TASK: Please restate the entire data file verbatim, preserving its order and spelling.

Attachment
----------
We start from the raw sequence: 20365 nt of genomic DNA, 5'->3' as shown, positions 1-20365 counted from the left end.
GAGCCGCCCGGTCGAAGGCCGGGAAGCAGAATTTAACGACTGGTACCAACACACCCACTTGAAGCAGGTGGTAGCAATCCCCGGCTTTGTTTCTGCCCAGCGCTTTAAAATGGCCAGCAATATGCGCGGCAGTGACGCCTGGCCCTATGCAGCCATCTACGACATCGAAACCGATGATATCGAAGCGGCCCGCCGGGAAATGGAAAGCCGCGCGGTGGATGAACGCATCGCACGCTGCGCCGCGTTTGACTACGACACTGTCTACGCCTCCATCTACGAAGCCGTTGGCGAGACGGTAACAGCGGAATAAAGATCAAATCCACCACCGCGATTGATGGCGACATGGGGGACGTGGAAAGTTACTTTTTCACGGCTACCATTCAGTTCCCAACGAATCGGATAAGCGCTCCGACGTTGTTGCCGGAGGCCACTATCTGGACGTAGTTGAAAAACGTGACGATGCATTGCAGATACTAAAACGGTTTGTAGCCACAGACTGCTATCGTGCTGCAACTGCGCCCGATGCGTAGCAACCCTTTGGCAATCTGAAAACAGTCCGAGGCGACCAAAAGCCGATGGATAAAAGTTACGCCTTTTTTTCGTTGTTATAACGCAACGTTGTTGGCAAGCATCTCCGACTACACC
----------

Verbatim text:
We start from the raw sequence: 20365 nt of genomic DNA, 5'->3' as shown, positions 1-20365 counted from the left end.
GAGCCGCCCGGTCGAAGGCCGGGAAGCAGAATTTAACGACTGGTACCAACACACCCACTTGAAGCAGGTGGTAGCAATCCCCGGCTTTGTTTCTGCCCAGCGCTTTAAAATGGCCAGCAATATGCGCGGCAGTGACGCCTGGCCCTATGCAGCCATCTACGACATCGAAACCGATGATATCGAAGCGGCCCGCCGGGAAATGGAAAGCCGCGCGGTGGATGAACGCATCGCACGCTGCGCCGCGTTTGACTACGACACTGTCTACGCCTCCATCTACGAAGCCGTTGGCGAGACGGTAACAGCGGAATAAAGATCAAATCCACCACCGCGATTGATGGCGACATGGGGGACGTGGAAAGTTACTTTTTCACGGCTACCATTCAGTTCCCAACGAATCGGATAAGCGCTCCGACGTTGTTGCCGGAGGCCACTATCTGGACGTAGTTGAAAAACGTGACGATGCATTGCAGATACTAAAACGGTTTGTAGCCACAGACTGCTATCGTGCTGCAACTGCGCCCGATGCGTAGCAACCCTTTGGCAATCTGAAAACAGTCCGAGGCGACCAAAAGCCGATGGATAAAAGTTACGCCTTTTTTTCGTTGTTATAACGCAACGTTGTTGGCAAGCATCTCCGACTACACC